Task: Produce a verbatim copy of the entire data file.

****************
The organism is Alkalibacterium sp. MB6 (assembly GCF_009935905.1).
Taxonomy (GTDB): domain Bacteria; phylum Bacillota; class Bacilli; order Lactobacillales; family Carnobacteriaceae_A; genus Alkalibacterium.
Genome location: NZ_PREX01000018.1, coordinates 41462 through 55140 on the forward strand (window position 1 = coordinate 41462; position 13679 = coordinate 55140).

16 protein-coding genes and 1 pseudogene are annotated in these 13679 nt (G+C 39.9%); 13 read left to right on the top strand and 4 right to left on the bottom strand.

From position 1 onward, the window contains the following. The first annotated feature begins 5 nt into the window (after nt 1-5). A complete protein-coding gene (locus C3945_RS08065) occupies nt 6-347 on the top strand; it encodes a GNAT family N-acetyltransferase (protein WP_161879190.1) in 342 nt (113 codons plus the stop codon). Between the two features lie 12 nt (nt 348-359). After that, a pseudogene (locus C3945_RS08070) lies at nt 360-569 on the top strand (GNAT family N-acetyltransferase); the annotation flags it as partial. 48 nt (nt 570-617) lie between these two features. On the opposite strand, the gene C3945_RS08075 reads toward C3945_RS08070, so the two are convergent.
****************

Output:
The organism is Alkalibacterium sp. MB6 (assembly GCF_009935905.1).
Taxonomy (GTDB): domain Bacteria; phylum Bacillota; class Bacilli; order Lactobacillales; family Carnobacteriaceae_A; genus Alkalibacterium.
Genome location: NZ_PREX01000018.1, coordinates 41462 through 55140 on the forward strand (window position 1 = coordinate 41462; position 13679 = coordinate 55140).

16 protein-coding genes and 1 pseudogene are annotated in these 13679 nt (G+C 39.9%); 13 read left to right on the top strand and 4 right to left on the bottom strand.

From position 1 onward, the window contains the following. The first annotated feature begins 5 nt into the window (after nt 1-5). A complete protein-coding gene (locus C3945_RS08065) occupies nt 6-347 on the top strand; it encodes a GNAT family N-acetyltransferase (protein WP_161879190.1) in 342 nt (113 codons plus the stop codon). Between the two features lie 12 nt (nt 348-359). After that, a pseudogene (locus C3945_RS08070) lies at nt 360-569 on the top strand (GNAT family N-acetyltransferase); the annotation flags it as partial. 48 nt (nt 570-617) lie between these two features. On the opposite strand, the gene C3945_RS08075 reads toward C3945_RS08070, so the two are convergent.